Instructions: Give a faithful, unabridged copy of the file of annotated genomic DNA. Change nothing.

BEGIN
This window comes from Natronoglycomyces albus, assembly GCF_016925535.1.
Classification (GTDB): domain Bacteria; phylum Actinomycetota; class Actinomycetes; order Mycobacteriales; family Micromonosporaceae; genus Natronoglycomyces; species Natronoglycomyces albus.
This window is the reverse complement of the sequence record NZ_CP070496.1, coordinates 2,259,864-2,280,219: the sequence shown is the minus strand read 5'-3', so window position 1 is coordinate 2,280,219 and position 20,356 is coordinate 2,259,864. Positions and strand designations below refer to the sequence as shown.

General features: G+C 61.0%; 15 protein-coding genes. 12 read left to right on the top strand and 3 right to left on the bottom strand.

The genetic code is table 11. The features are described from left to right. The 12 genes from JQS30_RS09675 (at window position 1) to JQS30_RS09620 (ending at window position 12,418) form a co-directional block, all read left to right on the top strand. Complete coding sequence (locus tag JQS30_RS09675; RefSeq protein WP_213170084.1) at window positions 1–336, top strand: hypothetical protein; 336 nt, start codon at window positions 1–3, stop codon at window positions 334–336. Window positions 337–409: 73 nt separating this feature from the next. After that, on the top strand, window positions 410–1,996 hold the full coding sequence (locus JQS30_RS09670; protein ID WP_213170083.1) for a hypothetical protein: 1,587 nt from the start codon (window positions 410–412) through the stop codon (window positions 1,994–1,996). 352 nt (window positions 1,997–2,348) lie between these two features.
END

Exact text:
This window comes from Natronoglycomyces albus, assembly GCF_016925535.1.
Classification (GTDB): domain Bacteria; phylum Actinomycetota; class Actinomycetes; order Mycobacteriales; family Micromonosporaceae; genus Natronoglycomyces; species Natronoglycomyces albus.
This window is the reverse complement of the sequence record NZ_CP070496.1, coordinates 2,259,864-2,280,219: the sequence shown is the minus strand read 5'-3', so window position 1 is coordinate 2,280,219 and position 20,356 is coordinate 2,259,864. Positions and strand designations below refer to the sequence as shown.

General features: G+C 61.0%; 15 protein-coding genes. 12 read left to right on the top strand and 3 right to left on the bottom strand.

The genetic code is table 11. The features are described from left to right. The 12 genes from JQS30_RS09675 (at window position 1) to JQS30_RS09620 (ending at window position 12,418) form a co-directional block, all read left to right on the top strand. Complete coding sequence (locus tag JQS30_RS09675; RefSeq protein WP_213170084.1) at window positions 1–336, top strand: hypothetical protein; 336 nt, start codon at window positions 1–3, stop codon at window positions 334–336. Window positions 337–409: 73 nt separating this feature from the next. After that, on the top strand, window positions 410–1,996 hold the full coding sequence (locus JQS30_RS09670; protein ID WP_213170083.1) for a hypothetical protein: 1,587 nt from the start codon (window positions 410–412) through the stop codon (window positions 1,994–1,996). 352 nt (window positions 1,997–2,348) lie between these two features.